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Pubs and war memorial in the centre of Fowlmere
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Fowlmere is one of the southernmost villages in Cambridgeshire, England. The population of the civil parish at the 2011 Census was 1,206. It is very close to the Imperial War Museum Duxford, and 9 miles (14 km) southwest of the city of Cambridge.
Fowlmere is a parish, 6 miles (9.7 km) north-east from Royston, 2 1⁄2 miles (4.0 km) south-east from the Shepreth station on the Hitchin, Royston and Cambridge line of the London and North Eastern railway, and 9 miles (14 km) south from Cambridge, in the hundred of Thriplow, petty sessional division of Arrington and Melbourn, union and county court district of Royston, rural deanery of Barton, archdeaconry and diocese of Ely. The cemetery, on the Shepreth road, comprises 1-acre (4,000 m2) of ground, given by the late F. M. Beldam-Johns esq. and has a chapel, erected in 1912; it is under the control of the Parish Council.— Kelly's Directory - Cambridgeshire - 1929
The Census Records from 1841–1891 can be found in the Cambridge Record Office. In addition the 1851 Census for Fowlmere is available in full transcript form, on microfiche, from the Cambridgeshire Family History Society Bookstall.
The church of St. Mary is a fine structure of flint in the Early English, Decorated and Perpendicular styles, consisting of chancel, nave, aisle, transepts, north porch and a lofty embattled central tower containing 5 bells; there are two memorial windows, and there is also a monument to the Mitchell family, dated 1745 and 1748: the church was restored during the period 1870-90, at a cost of about £3,000, and has 250 sittings. The register dates from the year 1561. The Congregational chapel was erected in 1780: in 1870 an apse was added and an organ purchased: the chapel underwent a thorough restoration in 1878, at a cost of about £1,100, this sum including the erection of a turret containing a clock and bell: there are 409 sittings. In the village is a cross of Portland stone, erected in 1919 as a memorial to the men of the parish who fell in the Great War, 1914-18.— Kelly's Directory - Cambridgeshire - 1929
Fowlmere Airfield opened in late-1916 as an emergency landing ground for 75 (Home Defence) Squadron of the Royal Flying Corps, who had their HQ in Bedford and dispersed their three flights to Yelling (St Neots), Old Weston (Thrapston) and Therfield (Baldock) on anti-Zepplin duties. Its purpose was to receive aircraft lost, out of fuel or with engine troubles and was staffed with a minimum number of personnel whose prime task was to light flares to aid pilots in finding the site. It closed down after WW1.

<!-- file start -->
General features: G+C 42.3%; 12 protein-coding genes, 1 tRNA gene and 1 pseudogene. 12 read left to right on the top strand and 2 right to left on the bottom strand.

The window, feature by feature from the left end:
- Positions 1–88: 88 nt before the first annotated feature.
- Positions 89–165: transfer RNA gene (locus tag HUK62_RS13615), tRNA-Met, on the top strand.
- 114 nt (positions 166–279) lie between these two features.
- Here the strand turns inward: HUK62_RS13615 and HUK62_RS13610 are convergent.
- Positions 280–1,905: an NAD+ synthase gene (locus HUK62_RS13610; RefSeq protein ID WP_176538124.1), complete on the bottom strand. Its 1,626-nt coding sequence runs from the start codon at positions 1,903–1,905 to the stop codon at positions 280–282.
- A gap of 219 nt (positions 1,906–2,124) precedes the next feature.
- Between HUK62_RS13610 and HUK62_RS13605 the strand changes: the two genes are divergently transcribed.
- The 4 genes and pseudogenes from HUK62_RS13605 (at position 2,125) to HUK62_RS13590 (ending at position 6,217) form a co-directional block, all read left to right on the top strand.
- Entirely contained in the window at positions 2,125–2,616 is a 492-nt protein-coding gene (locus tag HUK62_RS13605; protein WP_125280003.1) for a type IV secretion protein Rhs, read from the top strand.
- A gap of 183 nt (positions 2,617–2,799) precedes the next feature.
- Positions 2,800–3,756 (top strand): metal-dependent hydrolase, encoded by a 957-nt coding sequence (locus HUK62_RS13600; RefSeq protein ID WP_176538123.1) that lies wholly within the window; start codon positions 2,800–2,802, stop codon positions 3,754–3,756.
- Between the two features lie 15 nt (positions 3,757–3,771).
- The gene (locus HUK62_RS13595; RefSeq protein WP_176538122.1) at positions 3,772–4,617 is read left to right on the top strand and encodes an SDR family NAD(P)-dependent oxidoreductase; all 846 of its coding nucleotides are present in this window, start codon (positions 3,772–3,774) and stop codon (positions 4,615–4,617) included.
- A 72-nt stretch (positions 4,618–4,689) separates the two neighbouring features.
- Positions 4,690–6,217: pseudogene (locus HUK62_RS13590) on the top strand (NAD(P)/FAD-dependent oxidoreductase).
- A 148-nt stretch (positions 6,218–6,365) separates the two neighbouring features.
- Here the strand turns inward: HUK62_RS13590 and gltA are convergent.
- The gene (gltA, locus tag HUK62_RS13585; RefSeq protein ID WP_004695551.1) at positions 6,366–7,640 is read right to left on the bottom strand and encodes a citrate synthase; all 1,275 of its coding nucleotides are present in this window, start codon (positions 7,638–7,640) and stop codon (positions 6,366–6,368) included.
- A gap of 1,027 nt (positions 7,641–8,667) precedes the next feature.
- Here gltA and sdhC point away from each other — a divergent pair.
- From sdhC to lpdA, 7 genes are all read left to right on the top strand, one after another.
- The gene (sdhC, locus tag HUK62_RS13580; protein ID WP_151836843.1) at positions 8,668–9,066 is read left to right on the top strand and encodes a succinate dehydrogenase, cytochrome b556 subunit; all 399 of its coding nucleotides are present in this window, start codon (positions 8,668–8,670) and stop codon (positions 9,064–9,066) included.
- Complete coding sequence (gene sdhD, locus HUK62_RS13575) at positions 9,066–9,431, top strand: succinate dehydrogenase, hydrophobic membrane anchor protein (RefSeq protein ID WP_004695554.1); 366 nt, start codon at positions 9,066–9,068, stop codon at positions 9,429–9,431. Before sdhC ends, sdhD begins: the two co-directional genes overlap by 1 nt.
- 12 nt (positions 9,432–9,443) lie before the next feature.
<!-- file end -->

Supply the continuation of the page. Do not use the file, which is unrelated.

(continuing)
As RAF Fowlmere, near the edge of the village, it was the location for the RAF Station and transferred to the United States Army Air Force (USAAF) for use by their 339th Fighter Group during World War II. The Group flew its first combat mission on 30 April 1944, and its last on 21 April 1945. Modern Air was established at the airfield during September 1990 by Derick Gunning and Anna McDowell. Now the airfield provides pilots with self-fly Piper aircraft and servicing, as well as PPL training.
- ICAO: EGMA
- Runway Length: 2,297 feet (700 m)
- Runway Surface: Grass
- Aircraft for hire (2009): 4
- PPR for visiting: 01763 208281
- Fowlmere radio: 135.7 MHz
The Fowlmere nature reserve (maintained by the RSPB) is situated west of the village, between it and the village of Melbourn. With 2.4 kilometres (1 mi) of nature trails, it attracts many visitors. Several special birds are seen there, including: kingfishers, water rails, and grasshopper warblers.
- "Civil Parish population 2011". Neighbourhood Statistics. Office for National Statistics. Retrieved 17 July 2016.
- Historic England. "Ringwork, known as `The Round Moat' (1014823)". National Heritage List for England. Retrieved 9 January 2014.
- P Doyle files
- Cambridge Paranormal.
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